i think you'll find that the new rules are any spray is a pestacide as they count weeds as pests, this also confuses the average person when they see the term pesticide used in stat's that say over all since gmo came in pestiacide use has fallen, it is all slight of hand stuff what we want is to know how much herbacide they use and how much insectacide so people can see gmo's cause more use of herbicides. that's about the best way i can describe this new criteria that supports gmo use.
looking for a positive in a negative is also known as rationalization
There should be a law against killing weeds........
I have no idea how true this is but I've read that no-till (mechanized) practice was worse than ploughing. Just a big money game.
Robert Ray wrote:
Here is an article containing reasons I worry about Roundup.
Compare that to the other herbicides ... you will find that glyphosate compares pretty favorably. If you are the audience Monsanto marketed to then claiming that it was a safe and environmentally sensitive choice is accurate, because what they were doing before was more dangerous to the workers and the environment.
As far as making a crop out of amaranth the kind of amaranth that is a problem doesn't really produce anything that is all that edible.
GMO's and chemicals are things that should be critically reviewed.
Oregon has come out with a list of persistent chemical pollutants, nearly half of those on the short list are herbicides and pesticides.
Emmerson, no one here has come up with a strict definition of permaculture, what would your description of a permaculture farm entail? In particular use of chemical: fertilizers, pesticides, herbicides.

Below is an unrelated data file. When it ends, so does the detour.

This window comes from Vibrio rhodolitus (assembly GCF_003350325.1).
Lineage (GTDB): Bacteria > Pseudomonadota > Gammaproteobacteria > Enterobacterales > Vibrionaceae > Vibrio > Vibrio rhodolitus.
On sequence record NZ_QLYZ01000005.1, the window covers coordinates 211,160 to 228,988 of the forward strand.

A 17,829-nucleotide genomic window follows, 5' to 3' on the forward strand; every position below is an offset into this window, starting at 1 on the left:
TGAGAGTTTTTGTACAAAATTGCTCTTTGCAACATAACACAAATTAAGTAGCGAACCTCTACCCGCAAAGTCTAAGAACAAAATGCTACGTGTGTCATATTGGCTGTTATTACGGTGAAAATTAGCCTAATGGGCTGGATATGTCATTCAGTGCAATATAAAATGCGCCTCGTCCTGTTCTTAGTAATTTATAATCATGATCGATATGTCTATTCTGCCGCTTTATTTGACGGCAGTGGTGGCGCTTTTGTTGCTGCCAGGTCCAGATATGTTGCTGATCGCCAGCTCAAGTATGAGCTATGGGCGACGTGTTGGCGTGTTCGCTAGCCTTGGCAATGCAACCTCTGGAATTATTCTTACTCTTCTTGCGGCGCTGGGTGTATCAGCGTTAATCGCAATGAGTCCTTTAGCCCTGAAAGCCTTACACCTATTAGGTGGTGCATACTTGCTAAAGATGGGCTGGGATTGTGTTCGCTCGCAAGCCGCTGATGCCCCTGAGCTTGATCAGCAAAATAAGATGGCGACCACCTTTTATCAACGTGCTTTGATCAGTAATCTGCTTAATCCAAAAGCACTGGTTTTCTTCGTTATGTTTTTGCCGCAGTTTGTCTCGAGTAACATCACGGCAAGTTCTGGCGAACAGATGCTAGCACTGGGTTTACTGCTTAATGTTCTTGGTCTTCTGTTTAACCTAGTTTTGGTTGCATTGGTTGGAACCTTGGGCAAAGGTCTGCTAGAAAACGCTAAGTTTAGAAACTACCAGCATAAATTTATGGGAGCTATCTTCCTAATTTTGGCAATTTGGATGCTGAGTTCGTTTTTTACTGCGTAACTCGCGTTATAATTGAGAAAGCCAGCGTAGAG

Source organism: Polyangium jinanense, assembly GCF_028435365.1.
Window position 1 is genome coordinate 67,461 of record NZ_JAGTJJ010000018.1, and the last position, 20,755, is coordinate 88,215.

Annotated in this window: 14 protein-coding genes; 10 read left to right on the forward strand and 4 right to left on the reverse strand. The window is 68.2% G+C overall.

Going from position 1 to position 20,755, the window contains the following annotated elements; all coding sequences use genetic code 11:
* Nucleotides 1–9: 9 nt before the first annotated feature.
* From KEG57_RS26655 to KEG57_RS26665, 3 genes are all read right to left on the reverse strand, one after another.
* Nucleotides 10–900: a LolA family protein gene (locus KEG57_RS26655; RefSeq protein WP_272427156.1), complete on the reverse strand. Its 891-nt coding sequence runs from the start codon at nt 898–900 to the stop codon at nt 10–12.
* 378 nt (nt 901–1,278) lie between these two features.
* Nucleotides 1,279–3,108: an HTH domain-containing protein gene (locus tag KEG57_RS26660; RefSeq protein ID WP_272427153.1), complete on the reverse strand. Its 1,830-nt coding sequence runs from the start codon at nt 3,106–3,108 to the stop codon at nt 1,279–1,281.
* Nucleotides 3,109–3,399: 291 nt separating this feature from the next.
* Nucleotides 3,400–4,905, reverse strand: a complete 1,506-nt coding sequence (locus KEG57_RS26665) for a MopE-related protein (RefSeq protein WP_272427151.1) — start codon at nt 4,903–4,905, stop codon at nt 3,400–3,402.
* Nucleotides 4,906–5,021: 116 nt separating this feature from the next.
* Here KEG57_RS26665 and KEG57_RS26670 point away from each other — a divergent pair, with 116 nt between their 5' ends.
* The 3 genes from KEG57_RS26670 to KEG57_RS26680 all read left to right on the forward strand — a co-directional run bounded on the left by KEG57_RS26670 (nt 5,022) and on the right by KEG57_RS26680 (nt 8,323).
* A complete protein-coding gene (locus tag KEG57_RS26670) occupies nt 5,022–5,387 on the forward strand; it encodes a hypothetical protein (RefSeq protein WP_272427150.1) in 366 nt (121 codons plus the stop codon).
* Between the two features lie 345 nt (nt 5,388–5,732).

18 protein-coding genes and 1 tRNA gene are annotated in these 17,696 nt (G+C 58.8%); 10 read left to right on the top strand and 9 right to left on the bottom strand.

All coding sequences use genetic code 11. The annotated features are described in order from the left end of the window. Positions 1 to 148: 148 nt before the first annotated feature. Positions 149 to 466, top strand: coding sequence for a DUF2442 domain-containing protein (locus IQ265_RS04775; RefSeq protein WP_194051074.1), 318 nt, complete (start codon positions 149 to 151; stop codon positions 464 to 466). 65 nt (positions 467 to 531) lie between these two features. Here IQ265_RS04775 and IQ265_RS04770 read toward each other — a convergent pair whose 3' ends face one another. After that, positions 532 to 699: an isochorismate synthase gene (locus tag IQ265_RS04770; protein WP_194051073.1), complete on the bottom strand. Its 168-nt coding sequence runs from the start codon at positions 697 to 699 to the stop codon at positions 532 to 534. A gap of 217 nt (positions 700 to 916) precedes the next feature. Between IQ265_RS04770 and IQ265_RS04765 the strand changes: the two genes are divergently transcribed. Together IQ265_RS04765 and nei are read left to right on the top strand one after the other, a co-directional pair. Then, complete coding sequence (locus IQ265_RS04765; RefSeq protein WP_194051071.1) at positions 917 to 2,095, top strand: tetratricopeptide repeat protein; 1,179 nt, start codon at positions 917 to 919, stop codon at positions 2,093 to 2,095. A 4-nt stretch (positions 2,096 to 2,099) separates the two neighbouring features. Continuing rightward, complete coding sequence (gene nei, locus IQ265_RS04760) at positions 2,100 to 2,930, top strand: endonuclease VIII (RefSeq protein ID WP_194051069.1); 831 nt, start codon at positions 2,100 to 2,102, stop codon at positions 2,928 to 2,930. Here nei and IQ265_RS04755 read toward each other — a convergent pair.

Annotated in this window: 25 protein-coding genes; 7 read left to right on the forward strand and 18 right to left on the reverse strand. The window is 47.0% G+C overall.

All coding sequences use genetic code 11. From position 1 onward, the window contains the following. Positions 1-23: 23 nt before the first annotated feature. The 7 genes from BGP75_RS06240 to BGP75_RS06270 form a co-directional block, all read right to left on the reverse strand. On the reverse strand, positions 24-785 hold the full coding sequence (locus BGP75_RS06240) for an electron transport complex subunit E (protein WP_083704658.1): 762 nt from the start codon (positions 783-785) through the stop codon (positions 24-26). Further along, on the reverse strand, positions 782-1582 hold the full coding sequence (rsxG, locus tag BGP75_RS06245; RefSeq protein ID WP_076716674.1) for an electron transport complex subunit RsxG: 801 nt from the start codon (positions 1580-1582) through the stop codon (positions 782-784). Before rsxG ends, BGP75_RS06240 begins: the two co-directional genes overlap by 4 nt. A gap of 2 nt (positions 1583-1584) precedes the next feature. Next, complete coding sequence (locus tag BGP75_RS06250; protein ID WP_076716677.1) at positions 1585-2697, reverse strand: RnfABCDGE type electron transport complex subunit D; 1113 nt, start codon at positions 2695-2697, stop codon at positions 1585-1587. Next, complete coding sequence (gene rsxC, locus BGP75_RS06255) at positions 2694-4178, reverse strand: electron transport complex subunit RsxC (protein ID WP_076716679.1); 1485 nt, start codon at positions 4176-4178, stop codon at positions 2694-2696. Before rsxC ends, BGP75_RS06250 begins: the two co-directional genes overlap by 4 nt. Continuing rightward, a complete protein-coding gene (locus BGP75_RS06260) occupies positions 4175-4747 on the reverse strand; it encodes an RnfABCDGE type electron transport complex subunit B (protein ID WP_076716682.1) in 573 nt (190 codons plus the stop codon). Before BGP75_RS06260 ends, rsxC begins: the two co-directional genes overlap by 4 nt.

Would the use of GMO organisms (laboratory modified) be incorporated into your description of approved use in a permaculture farm?
If I were of the audience that Monsanto made the claim that it was "safer" might be accurate. It should not be marketed as completely safe (IMO). Let's say we are in a room and we have a choice of having someone shoot into the room with a shotgun or a rifle. The likelihood that one might be struck by a pellet is far greater with the shotgun blast than with the rifle. Yet the experience would not be one that could be called safe or the rooms occupants view a sensitive alternative.
Emerson White wrote:
the kind of amaranth that is a problem doesn't really produce anything that is all that edible.
And why might that be?
"Palmer amaranth has a tendency to absorb excess soil nitrogen, and if grown in overly fertilized soils, it can therefore contain excessive levels of nitrates, even for humans. "
You kind of see the pattern emerging here?
I think that a better analogy than shooting into a room is fishing with TNT. People have been lighting dynamite and throwing it into the lake, then Monsanto came along with a transformer on car battery and said "hey guys this is 'safe' and 'environmentally friendly'!" Well now they are all using car batteries, and that does some damage, but not as much as before, and every once in a while someone shocks themselves just right and stops their heart but the fatalities aren't nearly so bad as with TNT.
I hate a misstep that will send me over a cliff.
As for your cliff analogy that will need more explanation before it is helpful, rather than merely vaguely ominous.
Emerson White wrote:
My vision of permaculture is not organic at all.
If you take the baggage from traditional agriculture into permaculture, then you aren't practicing permaculture. It's some sort of hybrid. You may be perfectly content with your results, and if it works for you, great, but I would stop short of trying to redefine what permaculture is.
Permaculture is perpetually at risk of having its message diluted and bastardized as it percolates through a society that only seems to value it as a source of a few specialty gardening techniques.
Glyphospates, I don't think break down as rapidly as you propose. Its migration to groundwater is only now being investigated in heavy use areas since it was initially thought to break down more rapidly. It's ability to degrade prior to harvest is sometimes an issue if a user applies too late in the season. It can persist for up to two years in food products.
Our versions of permaculture are definitely at opposite ends of the spectrum.
Like Kermit says "It ain't easy being green".
A) far, far beyond the discussion of any chemical pesticides
B) more about building good things, than about wagging one's finger at people doing bad things.
There are many studies linking GMO's to harm in humans and animals, why don't you do your research before you go waving someone else's flag around.